Three daughters of former Red Army Faction members who hijacked a Japan Airlines flight in 1970 visited the Tokyo Detention House on Wednesday to see one of the trio’s father, who is being held there.
Azumi Tanaka, 22, the eldest daughter of Yoshimi Tanaka, 52, who was indicted last June over the hijacking incident, met her father at the detention house in Tokyo’s Adachi Ward.
The three daughters — Tanaka, along with Ritsuko Konishi, 23, daughter of Takahiro Konishi, 56, and Asaka Tamiya, 22, daughter of Takamaro Tamiya, the deceased leader of the hijackers — were driven to the detention house by their supporters. They made no comment as they entered the facility.
After the 30-minute meeting, Tanaka said, “It was the first time I’d seen my father in seven or eight years, but I am happy he appeared in good health.” She noted that “his hair has got a bit thin.”
“I want to be a devoted daughter to my parents from now on,” she said, adding that her father encouraged her to get used to life in Japan.
“I told him to hold on,” Tanaka said with a smile.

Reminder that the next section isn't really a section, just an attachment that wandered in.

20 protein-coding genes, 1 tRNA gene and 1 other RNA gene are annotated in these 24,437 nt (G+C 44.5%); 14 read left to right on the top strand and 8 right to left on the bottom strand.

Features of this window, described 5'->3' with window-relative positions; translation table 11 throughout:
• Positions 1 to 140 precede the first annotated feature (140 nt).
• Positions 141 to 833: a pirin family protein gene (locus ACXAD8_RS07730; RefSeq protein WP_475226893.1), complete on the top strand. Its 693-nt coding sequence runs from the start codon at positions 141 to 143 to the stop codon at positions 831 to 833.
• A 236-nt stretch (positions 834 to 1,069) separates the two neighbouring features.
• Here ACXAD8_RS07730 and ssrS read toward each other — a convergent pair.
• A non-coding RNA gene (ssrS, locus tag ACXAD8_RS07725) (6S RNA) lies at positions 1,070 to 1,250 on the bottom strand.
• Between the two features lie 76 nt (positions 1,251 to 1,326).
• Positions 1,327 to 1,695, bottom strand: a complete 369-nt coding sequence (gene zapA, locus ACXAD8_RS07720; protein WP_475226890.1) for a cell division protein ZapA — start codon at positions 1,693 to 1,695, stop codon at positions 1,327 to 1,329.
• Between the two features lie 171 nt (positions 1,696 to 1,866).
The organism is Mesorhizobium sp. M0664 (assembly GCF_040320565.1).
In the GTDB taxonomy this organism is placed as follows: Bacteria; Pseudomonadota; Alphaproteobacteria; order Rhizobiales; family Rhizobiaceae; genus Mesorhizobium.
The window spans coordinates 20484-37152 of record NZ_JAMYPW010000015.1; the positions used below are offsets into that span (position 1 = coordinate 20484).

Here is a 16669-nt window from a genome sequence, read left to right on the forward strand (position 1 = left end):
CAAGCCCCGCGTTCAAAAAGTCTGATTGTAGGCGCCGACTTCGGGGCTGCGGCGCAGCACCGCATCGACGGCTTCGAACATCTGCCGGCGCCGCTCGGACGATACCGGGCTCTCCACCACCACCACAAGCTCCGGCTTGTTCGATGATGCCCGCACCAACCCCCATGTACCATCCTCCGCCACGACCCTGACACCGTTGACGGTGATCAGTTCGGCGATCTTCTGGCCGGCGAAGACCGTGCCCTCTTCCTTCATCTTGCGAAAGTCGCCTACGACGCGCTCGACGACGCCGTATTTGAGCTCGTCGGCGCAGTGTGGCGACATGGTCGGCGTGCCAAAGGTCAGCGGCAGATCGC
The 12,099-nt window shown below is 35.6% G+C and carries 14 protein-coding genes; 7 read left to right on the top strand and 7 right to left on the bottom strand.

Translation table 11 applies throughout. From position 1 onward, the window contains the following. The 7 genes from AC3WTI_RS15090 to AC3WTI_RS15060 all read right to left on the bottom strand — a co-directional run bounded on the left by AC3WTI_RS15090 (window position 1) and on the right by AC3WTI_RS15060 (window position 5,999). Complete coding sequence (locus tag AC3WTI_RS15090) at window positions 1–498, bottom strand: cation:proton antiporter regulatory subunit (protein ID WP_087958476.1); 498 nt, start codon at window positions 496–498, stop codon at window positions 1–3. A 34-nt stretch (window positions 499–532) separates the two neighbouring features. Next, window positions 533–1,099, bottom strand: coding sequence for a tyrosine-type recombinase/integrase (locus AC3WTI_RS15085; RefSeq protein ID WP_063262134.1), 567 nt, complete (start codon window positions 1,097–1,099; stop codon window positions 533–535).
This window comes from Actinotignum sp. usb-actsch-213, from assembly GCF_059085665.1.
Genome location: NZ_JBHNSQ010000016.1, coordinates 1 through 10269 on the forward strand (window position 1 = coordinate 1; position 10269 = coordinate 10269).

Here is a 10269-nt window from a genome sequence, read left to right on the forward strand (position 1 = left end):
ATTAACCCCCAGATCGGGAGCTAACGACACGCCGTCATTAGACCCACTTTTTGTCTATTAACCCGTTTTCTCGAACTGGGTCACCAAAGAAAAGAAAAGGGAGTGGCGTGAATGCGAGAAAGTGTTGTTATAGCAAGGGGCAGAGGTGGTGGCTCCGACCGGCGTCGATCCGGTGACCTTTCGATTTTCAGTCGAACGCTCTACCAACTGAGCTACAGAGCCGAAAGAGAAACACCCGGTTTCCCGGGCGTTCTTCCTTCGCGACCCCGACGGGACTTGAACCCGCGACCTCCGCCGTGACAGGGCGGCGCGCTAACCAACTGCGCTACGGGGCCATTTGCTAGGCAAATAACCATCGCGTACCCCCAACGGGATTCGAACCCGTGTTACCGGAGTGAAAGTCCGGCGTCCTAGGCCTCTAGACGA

Her father was extradited to Japan from Thailand last June and charged over the hijacking. He has pleaded guilty at his ongoing trial at the Tokyo District Court.
His two other daughters, aged 14 and 9, respectively, live with their mother, Kyoko Tanaka, 44, in North Korea.
Kyoko, who is on international wanted lists for refusing to return her Japanese passport, is herself preparing to come back to Japan, according to a support group.
The three daughters, who were born and raised in North Korea after their mothers moved there in the late 1970s to marry the hijackers, arrived in Japan on Tuesday evening from North Korea via China.
The three filed applications for travel documents last December at the Japanese Embassy in Beijing, which issued the documents April 30.
On March 31, 1970, nine members of the Red Army Faction, known as “Sekigunha” in Japan, hijacked the JAL plane with 138 passengers and crew en route from Tokyo to Fukuoka and forced it to fly to Pyongyang.
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